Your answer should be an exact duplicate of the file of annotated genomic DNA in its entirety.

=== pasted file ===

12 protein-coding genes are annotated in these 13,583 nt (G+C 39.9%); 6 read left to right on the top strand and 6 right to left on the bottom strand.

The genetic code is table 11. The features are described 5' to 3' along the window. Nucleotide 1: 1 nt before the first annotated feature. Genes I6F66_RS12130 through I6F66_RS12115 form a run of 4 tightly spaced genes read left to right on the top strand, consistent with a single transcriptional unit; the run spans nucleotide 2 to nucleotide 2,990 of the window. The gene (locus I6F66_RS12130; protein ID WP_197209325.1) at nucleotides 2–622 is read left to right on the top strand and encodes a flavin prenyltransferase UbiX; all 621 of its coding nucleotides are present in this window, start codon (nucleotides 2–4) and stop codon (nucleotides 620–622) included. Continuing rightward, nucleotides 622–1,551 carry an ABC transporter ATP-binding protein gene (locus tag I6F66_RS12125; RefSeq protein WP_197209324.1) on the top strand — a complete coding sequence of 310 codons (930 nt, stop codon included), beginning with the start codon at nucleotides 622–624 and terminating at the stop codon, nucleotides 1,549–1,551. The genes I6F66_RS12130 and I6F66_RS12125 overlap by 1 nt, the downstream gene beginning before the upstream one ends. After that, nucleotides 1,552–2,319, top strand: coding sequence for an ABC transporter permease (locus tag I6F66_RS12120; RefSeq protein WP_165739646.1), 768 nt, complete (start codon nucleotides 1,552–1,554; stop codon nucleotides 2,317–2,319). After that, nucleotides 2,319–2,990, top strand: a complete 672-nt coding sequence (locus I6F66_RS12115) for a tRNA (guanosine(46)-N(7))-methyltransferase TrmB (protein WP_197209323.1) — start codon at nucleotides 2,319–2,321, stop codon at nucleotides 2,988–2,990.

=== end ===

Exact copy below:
12 protein-coding genes are annotated in these 13,583 nt (G+C 39.9%); 6 read left to right on the top strand and 6 right to left on the bottom strand.

The genetic code is table 11. The features are described 5' to 3' along the window. Nucleotide 1: 1 nt before the first annotated feature. Genes I6F66_RS12130 through I6F66_RS12115 form a run of 4 tightly spaced genes read left to right on the top strand, consistent with a single transcriptional unit; the run spans nucleotide 2 to nucleotide 2,990 of the window. The gene (locus I6F66_RS12130; protein ID WP_197209325.1) at nucleotides 2–622 is read left to right on the top strand and encodes a flavin prenyltransferase UbiX; all 621 of its coding nucleotides are present in this window, start codon (nucleotides 2–4) and stop codon (nucleotides 620–622) included. Continuing rightward, nucleotides 622–1,551 carry an ABC transporter ATP-binding protein gene (locus tag I6F66_RS12125; RefSeq protein WP_197209324.1) on the top strand — a complete coding sequence of 310 codons (930 nt, stop codon included), beginning with the start codon at nucleotides 622–624 and terminating at the stop codon, nucleotides 1,549–1,551. The genes I6F66_RS12130 and I6F66_RS12125 overlap by 1 nt, the downstream gene beginning before the upstream one ends. After that, nucleotides 1,552–2,319, top strand: coding sequence for an ABC transporter permease (locus tag I6F66_RS12120; RefSeq protein WP_165739646.1), 768 nt, complete (start codon nucleotides 1,552–1,554; stop codon nucleotides 2,317–2,319). After that, nucleotides 2,319–2,990, top strand: a complete 672-nt coding sequence (locus I6F66_RS12115) for a tRNA (guanosine(46)-N(7))-methyltransferase TrmB (protein WP_197209323.1) — start codon at nucleotides 2,319–2,321, stop codon at nucleotides 2,988–2,990.